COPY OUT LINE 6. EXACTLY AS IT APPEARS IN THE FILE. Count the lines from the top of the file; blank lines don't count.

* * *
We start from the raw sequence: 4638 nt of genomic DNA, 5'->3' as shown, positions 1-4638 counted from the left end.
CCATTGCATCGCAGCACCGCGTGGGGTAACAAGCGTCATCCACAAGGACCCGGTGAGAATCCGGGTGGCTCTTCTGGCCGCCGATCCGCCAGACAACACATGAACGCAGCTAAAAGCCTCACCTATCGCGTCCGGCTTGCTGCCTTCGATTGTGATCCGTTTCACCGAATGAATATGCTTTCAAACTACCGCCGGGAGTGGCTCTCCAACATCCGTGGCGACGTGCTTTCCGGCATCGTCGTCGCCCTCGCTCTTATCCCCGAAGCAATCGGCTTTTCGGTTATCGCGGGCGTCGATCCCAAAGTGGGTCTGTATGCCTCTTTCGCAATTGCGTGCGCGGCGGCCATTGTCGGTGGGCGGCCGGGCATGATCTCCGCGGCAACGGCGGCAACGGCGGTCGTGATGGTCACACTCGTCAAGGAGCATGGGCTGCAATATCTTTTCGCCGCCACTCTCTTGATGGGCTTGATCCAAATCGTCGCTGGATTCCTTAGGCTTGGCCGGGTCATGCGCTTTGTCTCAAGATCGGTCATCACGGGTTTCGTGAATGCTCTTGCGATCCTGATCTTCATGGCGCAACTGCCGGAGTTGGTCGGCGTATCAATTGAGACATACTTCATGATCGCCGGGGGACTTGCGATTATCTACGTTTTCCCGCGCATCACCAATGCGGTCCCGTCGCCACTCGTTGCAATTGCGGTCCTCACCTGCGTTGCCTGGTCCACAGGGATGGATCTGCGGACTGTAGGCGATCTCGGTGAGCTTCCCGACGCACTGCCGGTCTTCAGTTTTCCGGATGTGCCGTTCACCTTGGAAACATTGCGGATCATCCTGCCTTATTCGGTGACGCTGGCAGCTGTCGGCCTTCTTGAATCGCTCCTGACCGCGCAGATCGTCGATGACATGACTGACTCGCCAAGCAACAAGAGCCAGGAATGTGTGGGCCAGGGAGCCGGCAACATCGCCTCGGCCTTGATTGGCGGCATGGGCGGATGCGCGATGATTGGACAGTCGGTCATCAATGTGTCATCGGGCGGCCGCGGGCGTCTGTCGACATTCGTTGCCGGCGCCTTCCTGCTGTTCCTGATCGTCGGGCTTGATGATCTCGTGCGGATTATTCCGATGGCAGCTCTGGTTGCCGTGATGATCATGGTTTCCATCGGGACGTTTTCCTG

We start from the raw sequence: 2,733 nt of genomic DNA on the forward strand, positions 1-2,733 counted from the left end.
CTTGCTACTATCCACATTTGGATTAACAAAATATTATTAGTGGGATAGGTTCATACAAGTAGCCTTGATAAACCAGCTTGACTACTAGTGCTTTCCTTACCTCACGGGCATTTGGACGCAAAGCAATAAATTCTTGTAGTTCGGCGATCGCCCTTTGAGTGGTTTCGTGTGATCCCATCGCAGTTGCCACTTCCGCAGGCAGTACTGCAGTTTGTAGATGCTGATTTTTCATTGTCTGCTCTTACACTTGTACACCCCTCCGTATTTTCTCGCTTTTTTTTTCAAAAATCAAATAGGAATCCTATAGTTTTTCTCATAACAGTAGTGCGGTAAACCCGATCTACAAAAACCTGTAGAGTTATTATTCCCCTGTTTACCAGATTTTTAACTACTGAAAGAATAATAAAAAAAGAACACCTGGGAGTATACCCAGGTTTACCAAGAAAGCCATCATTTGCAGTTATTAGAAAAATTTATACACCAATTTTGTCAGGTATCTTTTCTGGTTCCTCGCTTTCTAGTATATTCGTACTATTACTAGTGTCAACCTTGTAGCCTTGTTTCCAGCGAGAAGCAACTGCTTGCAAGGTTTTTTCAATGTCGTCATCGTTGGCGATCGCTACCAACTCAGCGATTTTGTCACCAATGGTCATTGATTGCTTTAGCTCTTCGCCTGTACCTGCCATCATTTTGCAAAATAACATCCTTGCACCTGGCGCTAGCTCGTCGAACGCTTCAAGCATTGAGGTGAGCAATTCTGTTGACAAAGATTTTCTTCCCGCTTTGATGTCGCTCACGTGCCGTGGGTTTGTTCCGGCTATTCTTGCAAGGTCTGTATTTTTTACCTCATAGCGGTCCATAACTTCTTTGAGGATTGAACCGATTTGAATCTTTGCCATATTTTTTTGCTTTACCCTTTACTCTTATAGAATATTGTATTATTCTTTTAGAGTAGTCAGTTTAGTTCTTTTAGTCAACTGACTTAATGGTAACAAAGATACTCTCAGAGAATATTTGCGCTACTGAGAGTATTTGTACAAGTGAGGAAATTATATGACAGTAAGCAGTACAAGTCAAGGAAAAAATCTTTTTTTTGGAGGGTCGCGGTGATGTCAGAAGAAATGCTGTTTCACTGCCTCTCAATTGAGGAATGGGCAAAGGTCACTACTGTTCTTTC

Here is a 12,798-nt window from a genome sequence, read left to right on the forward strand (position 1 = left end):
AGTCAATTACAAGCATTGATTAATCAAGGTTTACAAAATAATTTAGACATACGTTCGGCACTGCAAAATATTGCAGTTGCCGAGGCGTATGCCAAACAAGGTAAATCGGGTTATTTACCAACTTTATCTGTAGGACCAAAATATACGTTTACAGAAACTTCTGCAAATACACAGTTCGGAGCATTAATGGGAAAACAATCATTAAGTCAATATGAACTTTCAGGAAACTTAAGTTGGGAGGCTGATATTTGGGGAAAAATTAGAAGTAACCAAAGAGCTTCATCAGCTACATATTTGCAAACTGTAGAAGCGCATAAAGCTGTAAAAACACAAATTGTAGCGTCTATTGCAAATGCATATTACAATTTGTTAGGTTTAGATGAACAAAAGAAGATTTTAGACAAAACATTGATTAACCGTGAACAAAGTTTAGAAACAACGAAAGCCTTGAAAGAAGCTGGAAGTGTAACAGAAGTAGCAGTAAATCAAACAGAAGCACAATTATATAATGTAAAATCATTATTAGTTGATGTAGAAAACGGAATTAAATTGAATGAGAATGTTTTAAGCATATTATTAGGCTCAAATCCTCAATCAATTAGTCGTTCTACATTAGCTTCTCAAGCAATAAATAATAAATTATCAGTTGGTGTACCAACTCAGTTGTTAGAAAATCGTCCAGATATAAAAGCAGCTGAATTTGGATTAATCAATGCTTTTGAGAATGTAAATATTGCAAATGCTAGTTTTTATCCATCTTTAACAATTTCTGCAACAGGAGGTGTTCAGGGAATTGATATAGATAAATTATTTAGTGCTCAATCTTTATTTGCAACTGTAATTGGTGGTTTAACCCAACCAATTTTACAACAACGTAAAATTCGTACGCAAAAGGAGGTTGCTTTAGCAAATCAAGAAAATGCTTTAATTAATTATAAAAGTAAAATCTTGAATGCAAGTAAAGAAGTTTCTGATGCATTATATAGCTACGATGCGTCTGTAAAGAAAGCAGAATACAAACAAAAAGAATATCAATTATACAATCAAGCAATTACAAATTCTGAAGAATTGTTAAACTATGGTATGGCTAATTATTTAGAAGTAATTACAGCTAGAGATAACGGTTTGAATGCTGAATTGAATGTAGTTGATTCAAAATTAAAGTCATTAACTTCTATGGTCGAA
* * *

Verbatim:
AGTCAATTACAAGCATTGATTAATCAAGGTTTACAAAATAATTTAGACATACGTTCGGCACTGCAAAATATTGCAGTTGCCGAGGCGTATGCCAAACAAGGTAAATCGGGTTATTTACCAACTTTATCTGTAGGACCAAAATATACGTTTACAGAAACTTCTGCAAATACACAGTTCGGAGCATTAATGGGAAAACAATCATTAAGTCAATATGAACTTTCAGGAAACTTAAGTTGGGAGGCTGATATTTGGGGAAAAATTAGAAGTAACCAAAGAGCTTCATCAGCTACATATTTGCAAACTGTAGAAGCGCATAAAGCTGTAAAAACACAAATTGTAGCGTCTATTGCAAATGCATATTACAATTTGTTAGGTTTAGATGAACAAAAGAAGATTTTAGACAAAACATTGATTAACCGTGAACAAAGTTTAGAAACAACGAAAGCCTTGAAAGAAGCTGGAAGTGTAACAGAAGTAGCAGTAAATCAAACAGAAGCACAATTATATAATGTAAAATCATTATTAGTTGATGTAGAAAACGGAATTAAATTGAATGAGAATGTTTTAAGCATATTATTAGGCTCAAATCCTCAATCAATTAGTCGTTCTACATTAGCTTCTCAAGCAATAAATAATAAATTATCAGTTGGTGTACCAACTCAGTTGTTAGAAAATCGTCCAGATATAAAAGCAGCTGAATTTGGATTAATCAATGCTTTTGAGAATGTAAATATTGCAAATGCTAGTTTTTATCCATCTTTAACAATTTCTGCAACAGGAGGTGTTCAGGGAATTGATATAGATAAATTATTTAGTGCTCAATCTTTATTTGCAACTGTAATTGGTGGTTTAACCCAACCAATTTTACAACAACGTAAAATTCGTACGCAAAAGGAGGTTGCTTTAGCAAATCAAGAAAATGCTTTAATTAATTATAAAAGTAAAATCTTGAATGCAAGTAAAGAAGTTTCTGATGCATTATATAGCTACGATGCGTCTGTAAAGAAAGCAGAATACAAACAAAAAGAATATCAATTATACAATCAAGCAATTACAAATTCTGAAGAATTGTTAAACTATGGTATGGCTAATTATTTAGAAGTAATTACAGCTAGAGATAACGGTTTGAATGCTGAATTGAATGTAGTTGATTCAAAATTAAAGTCATTAACTTCTATGGTCGAA